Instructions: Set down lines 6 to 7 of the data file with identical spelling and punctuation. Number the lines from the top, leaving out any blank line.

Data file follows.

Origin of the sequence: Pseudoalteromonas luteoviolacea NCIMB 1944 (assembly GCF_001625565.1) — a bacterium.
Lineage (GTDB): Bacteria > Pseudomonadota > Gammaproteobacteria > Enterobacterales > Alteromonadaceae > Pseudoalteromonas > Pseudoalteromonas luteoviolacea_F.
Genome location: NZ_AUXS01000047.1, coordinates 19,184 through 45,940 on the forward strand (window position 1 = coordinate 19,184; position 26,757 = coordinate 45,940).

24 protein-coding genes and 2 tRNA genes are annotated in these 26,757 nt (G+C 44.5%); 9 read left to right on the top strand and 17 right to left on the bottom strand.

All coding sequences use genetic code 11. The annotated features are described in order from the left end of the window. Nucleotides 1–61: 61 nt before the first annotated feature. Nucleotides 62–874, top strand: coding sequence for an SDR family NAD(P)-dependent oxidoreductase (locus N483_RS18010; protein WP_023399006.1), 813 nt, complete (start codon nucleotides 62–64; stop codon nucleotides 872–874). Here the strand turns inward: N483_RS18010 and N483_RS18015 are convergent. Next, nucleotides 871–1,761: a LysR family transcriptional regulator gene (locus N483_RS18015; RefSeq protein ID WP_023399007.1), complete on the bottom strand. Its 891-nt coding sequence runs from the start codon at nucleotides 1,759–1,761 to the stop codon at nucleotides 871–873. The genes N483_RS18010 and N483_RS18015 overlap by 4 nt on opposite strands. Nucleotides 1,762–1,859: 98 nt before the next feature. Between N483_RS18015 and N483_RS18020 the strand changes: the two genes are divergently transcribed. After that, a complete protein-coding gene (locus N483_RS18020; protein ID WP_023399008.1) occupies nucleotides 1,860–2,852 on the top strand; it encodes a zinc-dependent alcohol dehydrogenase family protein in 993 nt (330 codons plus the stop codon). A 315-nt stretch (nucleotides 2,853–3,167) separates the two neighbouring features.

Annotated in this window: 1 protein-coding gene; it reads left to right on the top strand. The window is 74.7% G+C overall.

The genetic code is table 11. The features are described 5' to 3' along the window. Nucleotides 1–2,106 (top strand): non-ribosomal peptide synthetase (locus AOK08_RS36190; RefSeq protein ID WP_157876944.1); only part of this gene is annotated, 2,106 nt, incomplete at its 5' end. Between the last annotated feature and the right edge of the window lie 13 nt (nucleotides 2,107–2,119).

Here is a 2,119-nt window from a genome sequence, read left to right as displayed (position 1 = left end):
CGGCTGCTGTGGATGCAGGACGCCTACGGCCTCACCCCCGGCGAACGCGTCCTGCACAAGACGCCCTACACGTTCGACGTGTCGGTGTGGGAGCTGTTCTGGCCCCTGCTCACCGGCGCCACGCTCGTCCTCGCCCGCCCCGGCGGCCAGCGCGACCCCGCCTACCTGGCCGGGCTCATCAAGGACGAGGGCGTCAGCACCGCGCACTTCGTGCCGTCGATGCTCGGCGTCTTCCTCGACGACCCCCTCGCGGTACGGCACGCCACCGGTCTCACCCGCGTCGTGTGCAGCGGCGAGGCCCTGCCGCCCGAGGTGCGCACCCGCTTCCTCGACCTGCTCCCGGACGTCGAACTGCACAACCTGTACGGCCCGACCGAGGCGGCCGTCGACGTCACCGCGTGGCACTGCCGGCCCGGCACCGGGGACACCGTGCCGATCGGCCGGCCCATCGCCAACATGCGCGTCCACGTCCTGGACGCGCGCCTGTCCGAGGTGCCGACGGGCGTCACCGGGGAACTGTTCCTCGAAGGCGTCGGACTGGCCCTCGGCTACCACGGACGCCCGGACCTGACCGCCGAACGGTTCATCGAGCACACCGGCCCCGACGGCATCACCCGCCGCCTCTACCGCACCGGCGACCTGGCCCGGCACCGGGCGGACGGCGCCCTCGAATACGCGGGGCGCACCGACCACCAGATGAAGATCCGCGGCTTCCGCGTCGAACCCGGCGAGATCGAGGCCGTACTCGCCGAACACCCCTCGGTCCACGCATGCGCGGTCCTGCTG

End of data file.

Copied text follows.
Annotated in this window: 1 protein-coding gene; it reads left to right on the top strand. The window is 74.7% G+C overall.

The genetic code is table 11. The features are described 5' to 3' along the window. Nucleotides 1–2,106 (top strand): non-ribosomal peptide synthetase (locus AOK08_RS36190; RefSeq protein ID WP_157876944.1); only part of this gene is annotated, 2,106 nt, incomplete at its 5' end. Between the last annotated feature and the right edge of the window lie 13 nt (nucleotides 2,107–2,119).